Ali Abdessalam Treki, a former foreign minister and U.N. General Assembly president, had been named to represent Libya at the United Nations after a wave of defections early in the uprising. But Treki, who is currently in Cairo, said in a statement posted on several opposition websites that he was not going to accept that job or any other.
"We should not let our country fall into an unknown fate," he said. "It is our nation's right to live in freedom, democracy and a good life."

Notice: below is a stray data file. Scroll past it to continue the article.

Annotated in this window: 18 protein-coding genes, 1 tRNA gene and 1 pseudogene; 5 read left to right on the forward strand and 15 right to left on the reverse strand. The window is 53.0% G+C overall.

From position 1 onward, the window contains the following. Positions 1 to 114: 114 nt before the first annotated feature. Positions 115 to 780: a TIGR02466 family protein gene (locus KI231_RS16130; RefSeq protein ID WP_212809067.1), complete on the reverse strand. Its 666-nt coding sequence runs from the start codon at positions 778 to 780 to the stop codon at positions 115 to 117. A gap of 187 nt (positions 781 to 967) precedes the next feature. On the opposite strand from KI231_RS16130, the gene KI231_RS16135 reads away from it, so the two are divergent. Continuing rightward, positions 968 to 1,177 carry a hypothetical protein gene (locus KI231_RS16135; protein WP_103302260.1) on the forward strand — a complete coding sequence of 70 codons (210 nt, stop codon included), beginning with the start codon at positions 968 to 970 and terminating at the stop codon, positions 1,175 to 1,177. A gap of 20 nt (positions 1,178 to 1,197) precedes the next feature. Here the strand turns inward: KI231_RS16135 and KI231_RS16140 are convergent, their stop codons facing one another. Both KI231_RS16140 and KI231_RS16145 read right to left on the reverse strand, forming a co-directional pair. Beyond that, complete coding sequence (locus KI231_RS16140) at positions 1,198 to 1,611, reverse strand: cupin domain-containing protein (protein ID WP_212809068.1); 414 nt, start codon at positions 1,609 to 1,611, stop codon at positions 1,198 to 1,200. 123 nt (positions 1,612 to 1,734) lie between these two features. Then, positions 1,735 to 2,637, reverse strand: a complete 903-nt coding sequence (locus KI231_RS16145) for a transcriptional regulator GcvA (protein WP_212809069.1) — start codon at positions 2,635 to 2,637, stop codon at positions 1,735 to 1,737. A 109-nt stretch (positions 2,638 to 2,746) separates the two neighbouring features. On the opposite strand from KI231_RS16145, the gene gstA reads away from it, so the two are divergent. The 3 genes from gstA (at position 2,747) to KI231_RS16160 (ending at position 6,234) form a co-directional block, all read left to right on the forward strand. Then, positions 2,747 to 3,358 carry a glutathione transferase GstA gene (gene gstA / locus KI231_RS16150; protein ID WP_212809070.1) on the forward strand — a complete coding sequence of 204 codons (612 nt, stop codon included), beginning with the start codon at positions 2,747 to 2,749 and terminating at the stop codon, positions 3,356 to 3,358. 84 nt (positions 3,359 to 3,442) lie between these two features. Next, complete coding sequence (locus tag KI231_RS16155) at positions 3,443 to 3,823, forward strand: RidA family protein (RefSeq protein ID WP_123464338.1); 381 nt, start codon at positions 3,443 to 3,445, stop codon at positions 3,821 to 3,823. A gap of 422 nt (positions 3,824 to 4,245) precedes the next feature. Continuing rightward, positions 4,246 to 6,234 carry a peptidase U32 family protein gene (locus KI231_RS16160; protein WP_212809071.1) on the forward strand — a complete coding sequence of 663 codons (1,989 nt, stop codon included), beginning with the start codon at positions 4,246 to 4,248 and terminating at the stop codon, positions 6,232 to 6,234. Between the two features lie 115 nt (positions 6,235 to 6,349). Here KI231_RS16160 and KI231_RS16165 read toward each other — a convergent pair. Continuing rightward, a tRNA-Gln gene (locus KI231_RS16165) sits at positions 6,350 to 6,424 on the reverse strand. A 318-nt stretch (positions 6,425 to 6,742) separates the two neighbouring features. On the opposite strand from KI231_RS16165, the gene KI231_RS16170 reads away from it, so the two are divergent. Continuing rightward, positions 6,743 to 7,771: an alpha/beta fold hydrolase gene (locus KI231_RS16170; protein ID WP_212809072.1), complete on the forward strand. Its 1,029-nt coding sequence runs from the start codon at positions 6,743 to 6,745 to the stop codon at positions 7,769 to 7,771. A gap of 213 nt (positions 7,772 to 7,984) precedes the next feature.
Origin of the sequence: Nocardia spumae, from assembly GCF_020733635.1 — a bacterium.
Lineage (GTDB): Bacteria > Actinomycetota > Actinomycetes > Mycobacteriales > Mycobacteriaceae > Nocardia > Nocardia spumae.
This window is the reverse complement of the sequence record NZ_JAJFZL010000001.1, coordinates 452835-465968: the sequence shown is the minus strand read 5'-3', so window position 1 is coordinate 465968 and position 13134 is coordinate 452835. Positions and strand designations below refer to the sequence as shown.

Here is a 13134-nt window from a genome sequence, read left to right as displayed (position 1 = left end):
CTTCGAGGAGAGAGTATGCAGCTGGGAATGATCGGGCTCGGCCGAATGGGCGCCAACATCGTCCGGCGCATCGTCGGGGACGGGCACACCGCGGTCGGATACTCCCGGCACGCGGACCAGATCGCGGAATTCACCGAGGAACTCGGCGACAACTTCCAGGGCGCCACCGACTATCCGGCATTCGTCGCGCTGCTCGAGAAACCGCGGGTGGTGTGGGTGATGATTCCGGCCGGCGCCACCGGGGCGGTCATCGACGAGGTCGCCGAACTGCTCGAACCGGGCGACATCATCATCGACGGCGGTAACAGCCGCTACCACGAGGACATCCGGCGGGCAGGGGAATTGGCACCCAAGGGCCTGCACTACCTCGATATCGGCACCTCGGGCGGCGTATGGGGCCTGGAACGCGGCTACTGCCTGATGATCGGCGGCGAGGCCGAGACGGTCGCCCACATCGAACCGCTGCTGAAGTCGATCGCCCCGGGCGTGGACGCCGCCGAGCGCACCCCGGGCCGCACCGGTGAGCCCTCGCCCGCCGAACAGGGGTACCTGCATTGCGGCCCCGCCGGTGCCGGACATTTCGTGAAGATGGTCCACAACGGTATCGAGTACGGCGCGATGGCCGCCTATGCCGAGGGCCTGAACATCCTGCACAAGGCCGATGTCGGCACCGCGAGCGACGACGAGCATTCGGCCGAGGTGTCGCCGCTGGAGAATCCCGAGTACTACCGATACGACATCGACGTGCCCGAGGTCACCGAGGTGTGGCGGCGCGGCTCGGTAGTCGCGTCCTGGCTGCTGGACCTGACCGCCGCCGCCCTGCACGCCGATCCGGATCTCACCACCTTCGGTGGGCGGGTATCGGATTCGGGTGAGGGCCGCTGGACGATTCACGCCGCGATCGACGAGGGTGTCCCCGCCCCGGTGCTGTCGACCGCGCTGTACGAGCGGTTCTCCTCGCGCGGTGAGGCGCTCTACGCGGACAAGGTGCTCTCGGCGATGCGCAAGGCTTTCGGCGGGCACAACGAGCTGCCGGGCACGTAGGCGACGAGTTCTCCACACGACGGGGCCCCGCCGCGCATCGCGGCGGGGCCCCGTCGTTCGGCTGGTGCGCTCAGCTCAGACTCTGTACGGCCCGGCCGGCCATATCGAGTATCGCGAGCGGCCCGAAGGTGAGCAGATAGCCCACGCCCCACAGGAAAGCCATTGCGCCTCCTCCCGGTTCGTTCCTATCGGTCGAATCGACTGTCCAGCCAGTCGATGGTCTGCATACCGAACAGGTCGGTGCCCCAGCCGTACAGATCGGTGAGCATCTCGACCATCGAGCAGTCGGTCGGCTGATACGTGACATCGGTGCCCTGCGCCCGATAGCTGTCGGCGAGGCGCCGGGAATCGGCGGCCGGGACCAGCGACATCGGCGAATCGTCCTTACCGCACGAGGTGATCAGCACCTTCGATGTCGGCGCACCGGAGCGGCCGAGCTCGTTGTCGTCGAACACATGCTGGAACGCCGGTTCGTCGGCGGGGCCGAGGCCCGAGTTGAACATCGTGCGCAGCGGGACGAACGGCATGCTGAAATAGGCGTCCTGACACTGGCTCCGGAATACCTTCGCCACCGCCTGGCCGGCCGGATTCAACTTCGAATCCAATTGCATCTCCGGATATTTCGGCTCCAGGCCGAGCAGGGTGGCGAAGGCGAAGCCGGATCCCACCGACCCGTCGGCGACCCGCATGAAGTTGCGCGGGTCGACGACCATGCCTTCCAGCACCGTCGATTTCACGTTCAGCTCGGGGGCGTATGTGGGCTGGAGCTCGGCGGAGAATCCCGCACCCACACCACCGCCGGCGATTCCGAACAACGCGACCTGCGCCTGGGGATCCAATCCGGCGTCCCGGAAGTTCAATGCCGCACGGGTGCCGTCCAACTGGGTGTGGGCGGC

Libyan Foreign Minister Moussa Koussa flew to England from Tunisia on Wednesday and the British government said he had resigned. He is privy to all the inner workings of the regime, so his departure could open the door for some hard intelligence, though Britain refused to offer him immunity from prosecution.
"We believe that the regime is crumbling from within," opposition spokesman Mustafa Gheriani said in Benghazi, the rebels' de facto capital.